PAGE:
Plot: What’s it about?
Marie is a single mother with two small children, but she doesn’t have much trouble in taking care of them and herself. She spends most of her time with them and as such, her life is more interior than exterior on the whole. But she isn’t a total hermit or anything, she just devotes a great deal of her time to her family and her home in France. The countryside is beautiful and she loves her kids, so she doesn’t mind that much. She works as a book critic and that provides her with enough solace, to last her through the night. Marie belongs to the night and she is usually only active during this time. Marty, on the other hand is bold and independent, her work is done in the hustle and bustle of New York and that allows little time for rest. She has no children or husband and as such, her work is her life and she is passionate about that. So what’s the connection? These two women are the same person and they know it, but they have no idea which of them is real. Is Marie just a dream when Marty falls asleep, or is Marie the real one out of the two? With new men arriving in both of their lives, sooner or later one of them is bound to take over the whole shooting match. But which one?
This film met with a quick critical demise, but I happened to like it and though it isn’t a great film, it supplies some decent fantasy elements and a knockout performance by Demi Moore. I am a fan of Moore and that’s why I checked out this movie in the first place, but I ended up liking the film and I think I will watch this one over and again. The storyline is decent enough and though the film never lives up the basic premise’s potential, I find it to be a fun ride and worth a look in the end. I am unsure of whether this film is supposed to be romantic or anti-romantic, but I could make a solid case for either argument. Certain sequences lend themselves to one side, then a few minutes later it seems as though the other is true. But the film is not confusing in the least, I was just never sure what I supposed to think at certain times. This might scare some folks off, but I like the idea of being unsure and gives the film a better level of replay value to me. Add in some breathtaking visuals, a terrific supporting cast, and a wonderful lead performance by Moore, and you’ve got a solid movie that is more than worth a look.
A film needs a strong leading performance and this one has that and more, with Demi Moore saddling up for serious screen time. Moore has shown her range in a wide scope of varied roles over the years, but is still not considered among the better female performers in the business. I don’t feel she is among the very best in her field, but Moore has more than shown her worth and deserves a great deal of respect because of it. She can play demanding and complex just as well as simple, conservative ones and here she samples somewhere in between the two. This role had the potential to be very complex, but the writing takes much of that guess work out, leaving a character of medium difficulty for Moore. She takes the ball and runs with it, turning in a spectacular performance here. Some of Moore’s other better turns can be seen in films such as Striptease, G.I. Jane, Indecent Proposal, Disclosure, and A Few Good Men. The cast here also includes Amanda Spencer (Ronin), Peter Riegert (The Mask, Tv’s The Sopranos), Sinead Cusack (Revenge, The Cement Garden), Stellan Skarsgard (Insomnia, Dancer In The Dark), and William Fichtner (Armageddon, Drowning Mona).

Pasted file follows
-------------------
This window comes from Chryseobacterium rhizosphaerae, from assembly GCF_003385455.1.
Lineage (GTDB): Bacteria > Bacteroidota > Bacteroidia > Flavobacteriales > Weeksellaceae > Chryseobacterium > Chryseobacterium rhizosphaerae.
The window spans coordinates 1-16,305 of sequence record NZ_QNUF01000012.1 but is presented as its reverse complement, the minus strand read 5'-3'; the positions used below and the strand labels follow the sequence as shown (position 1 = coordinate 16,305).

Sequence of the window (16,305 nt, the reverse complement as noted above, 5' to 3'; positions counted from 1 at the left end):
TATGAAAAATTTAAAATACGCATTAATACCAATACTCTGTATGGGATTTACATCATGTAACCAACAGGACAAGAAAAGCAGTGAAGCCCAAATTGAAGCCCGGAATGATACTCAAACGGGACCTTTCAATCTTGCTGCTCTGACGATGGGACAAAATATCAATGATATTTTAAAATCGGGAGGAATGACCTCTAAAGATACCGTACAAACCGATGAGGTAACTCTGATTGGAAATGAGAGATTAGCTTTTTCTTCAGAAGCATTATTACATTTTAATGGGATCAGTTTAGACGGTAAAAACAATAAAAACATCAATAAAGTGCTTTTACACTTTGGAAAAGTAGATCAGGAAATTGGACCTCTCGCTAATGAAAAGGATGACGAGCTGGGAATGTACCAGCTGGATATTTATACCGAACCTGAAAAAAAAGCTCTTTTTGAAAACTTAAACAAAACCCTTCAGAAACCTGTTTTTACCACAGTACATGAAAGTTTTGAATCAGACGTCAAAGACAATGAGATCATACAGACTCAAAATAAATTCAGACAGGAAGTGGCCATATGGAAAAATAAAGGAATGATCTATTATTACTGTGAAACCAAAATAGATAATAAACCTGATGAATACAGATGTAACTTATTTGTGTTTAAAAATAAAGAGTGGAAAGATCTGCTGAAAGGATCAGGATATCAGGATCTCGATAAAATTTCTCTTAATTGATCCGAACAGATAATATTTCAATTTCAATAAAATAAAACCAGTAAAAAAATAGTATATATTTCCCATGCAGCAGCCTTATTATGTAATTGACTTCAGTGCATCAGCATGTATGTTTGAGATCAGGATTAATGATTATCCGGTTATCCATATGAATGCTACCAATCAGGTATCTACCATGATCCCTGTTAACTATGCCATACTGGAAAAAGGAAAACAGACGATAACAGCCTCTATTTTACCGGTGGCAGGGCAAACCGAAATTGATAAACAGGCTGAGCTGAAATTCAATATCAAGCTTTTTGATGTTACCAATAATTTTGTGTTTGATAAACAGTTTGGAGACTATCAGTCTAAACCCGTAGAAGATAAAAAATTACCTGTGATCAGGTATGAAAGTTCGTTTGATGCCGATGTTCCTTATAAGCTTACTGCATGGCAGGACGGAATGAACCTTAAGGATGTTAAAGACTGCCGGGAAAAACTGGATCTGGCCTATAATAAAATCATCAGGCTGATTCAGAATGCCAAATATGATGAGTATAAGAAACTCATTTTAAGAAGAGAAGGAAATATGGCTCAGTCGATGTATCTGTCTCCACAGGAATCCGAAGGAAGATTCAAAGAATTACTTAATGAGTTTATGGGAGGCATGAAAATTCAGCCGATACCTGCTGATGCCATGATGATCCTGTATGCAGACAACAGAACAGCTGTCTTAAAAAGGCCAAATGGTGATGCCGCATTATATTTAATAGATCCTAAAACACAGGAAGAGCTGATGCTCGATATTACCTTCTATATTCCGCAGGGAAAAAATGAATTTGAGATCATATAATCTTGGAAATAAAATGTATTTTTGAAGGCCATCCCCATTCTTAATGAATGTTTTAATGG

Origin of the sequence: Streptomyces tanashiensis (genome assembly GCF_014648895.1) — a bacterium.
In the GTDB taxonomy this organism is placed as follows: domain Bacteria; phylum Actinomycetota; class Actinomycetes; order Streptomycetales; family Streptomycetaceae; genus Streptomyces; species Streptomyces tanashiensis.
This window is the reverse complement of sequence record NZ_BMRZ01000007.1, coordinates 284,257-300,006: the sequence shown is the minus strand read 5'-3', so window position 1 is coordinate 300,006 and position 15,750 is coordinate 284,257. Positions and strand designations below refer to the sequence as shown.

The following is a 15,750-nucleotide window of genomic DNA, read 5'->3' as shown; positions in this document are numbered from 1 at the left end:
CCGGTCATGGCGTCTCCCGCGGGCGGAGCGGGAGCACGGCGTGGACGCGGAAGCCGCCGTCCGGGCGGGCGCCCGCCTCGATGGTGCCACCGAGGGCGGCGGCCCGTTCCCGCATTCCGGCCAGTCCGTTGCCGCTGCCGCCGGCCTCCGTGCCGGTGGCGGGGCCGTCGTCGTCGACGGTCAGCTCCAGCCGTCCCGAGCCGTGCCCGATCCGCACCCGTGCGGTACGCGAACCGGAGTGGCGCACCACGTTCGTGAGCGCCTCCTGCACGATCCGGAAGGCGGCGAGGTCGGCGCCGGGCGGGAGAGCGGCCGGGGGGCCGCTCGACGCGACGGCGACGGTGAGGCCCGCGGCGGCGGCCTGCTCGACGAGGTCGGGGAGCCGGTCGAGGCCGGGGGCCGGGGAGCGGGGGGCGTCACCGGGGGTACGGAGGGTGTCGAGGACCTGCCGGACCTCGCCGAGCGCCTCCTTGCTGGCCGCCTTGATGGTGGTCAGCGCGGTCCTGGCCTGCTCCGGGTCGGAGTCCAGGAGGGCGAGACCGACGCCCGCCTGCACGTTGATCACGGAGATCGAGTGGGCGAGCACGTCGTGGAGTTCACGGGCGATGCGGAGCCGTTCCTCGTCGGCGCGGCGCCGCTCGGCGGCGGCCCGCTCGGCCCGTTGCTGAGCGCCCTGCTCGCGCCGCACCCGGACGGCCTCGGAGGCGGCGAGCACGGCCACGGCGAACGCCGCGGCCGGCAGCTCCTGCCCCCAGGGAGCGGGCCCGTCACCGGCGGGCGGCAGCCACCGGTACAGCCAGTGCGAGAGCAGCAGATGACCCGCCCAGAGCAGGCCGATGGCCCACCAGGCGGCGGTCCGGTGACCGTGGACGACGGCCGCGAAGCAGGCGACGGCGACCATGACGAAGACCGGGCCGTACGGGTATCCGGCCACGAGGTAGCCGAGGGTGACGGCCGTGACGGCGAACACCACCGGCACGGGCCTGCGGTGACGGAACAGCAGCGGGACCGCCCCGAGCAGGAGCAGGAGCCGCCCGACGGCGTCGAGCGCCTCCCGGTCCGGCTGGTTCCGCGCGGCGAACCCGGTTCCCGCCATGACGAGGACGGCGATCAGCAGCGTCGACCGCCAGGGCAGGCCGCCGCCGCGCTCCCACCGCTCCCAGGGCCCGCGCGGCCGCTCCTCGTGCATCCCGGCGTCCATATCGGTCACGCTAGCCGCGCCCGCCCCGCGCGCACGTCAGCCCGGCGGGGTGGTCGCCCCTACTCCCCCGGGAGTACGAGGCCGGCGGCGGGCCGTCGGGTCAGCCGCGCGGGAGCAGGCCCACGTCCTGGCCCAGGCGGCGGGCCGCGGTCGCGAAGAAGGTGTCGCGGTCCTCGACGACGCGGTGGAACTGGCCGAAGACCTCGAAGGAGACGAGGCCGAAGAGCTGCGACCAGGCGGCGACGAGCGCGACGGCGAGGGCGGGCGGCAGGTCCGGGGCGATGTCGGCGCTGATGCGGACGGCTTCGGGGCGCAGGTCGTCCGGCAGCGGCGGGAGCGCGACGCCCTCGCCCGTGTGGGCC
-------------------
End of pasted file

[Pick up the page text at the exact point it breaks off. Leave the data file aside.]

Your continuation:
Video: How does it look?
Passion Of Mind is presented in a 1.85:1 anamorphic widescreen transfer. As we expect from Paramount, this is a top notch effort and even though this was a flick with a moderate budget, you wouldn’t know from this visual presentation. I was pleased to find no debris evident and minimal grain, both of which usually haunt titles of this level, but I also noticed no signs of compression flaws in the least. This film displays some nice colors and this transfer makes them look terrific, vivid hues and no bleeds, also natural flesh tones can be found here. Also impressive is the contrast, which sports a very high level of detail and dead on shadow layering at all times. Another superb visual effort from Paramount, now how about some more extras, eh?
Audio: How does it sound?
This isn’t the film to choose for dynamic sound, but the included Dolby Digital 5.1 track still delivers the goods. I was surprised with how much surround use there is with this film, because I expected the dialogue driven track to lack atmosphere, which is doesn’t in the least. This track is loaded with rear channel and directional use, which is not always in a powerful manner, but always effective. The score resonates in this mix, which in turn helps create and maintain the film’s tone and mood. This all never overshadows the dialogue though, as vocals emerge in crisp and distinct fashion. This disc also includes a 2.0 surround track and English subtitles, which are always nice to have.
Supplements: What are the extras?
This disc includes the film’s theatrical trailer, but no other bonus materials.